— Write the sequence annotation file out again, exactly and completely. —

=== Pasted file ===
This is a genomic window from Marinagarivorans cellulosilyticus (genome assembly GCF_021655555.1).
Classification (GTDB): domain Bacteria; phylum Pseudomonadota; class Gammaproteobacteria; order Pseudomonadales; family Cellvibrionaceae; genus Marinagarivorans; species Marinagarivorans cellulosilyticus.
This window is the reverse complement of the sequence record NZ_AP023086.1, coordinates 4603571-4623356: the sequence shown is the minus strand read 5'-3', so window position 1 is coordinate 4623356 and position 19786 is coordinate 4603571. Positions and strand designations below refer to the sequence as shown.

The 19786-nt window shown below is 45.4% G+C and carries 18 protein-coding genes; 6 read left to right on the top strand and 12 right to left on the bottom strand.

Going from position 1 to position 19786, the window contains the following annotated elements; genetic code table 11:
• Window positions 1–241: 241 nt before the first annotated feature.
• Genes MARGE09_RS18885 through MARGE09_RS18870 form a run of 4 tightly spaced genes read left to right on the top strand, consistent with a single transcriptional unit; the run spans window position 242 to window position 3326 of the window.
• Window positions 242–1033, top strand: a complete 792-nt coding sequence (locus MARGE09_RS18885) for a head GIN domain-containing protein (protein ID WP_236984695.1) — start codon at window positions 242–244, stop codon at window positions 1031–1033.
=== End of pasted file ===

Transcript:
This is a genomic window from Marinagarivorans cellulosilyticus (genome assembly GCF_021655555.1).
Classification (GTDB): domain Bacteria; phylum Pseudomonadota; class Gammaproteobacteria; order Pseudomonadales; family Cellvibrionaceae; genus Marinagarivorans; species Marinagarivorans cellulosilyticus.
This window is the reverse complement of the sequence record NZ_AP023086.1, coordinates 4603571-4623356: the sequence shown is the minus strand read 5'-3', so window position 1 is coordinate 4623356 and position 19786 is coordinate 4603571. Positions and strand designations below refer to the sequence as shown.

The 19786-nt window shown below is 45.4% G+C and carries 18 protein-coding genes; 6 read left to right on the top strand and 12 right to left on the bottom strand.

Going from position 1 to position 19786, the window contains the following annotated elements; genetic code table 11:
• Window positions 1–241: 241 nt before the first annotated feature.
• Genes MARGE09_RS18885 through MARGE09_RS18870 form a run of 4 tightly spaced genes read left to right on the top strand, consistent with a single transcriptional unit; the run spans window position 242 to window position 3326 of the window.
• Window positions 242–1033, top strand: a complete 792-nt coding sequence (locus MARGE09_RS18885) for a head GIN domain-containing protein (protein ID WP_236984695.1) — start codon at window positions 242–244, stop codon at window positions 1031–1033.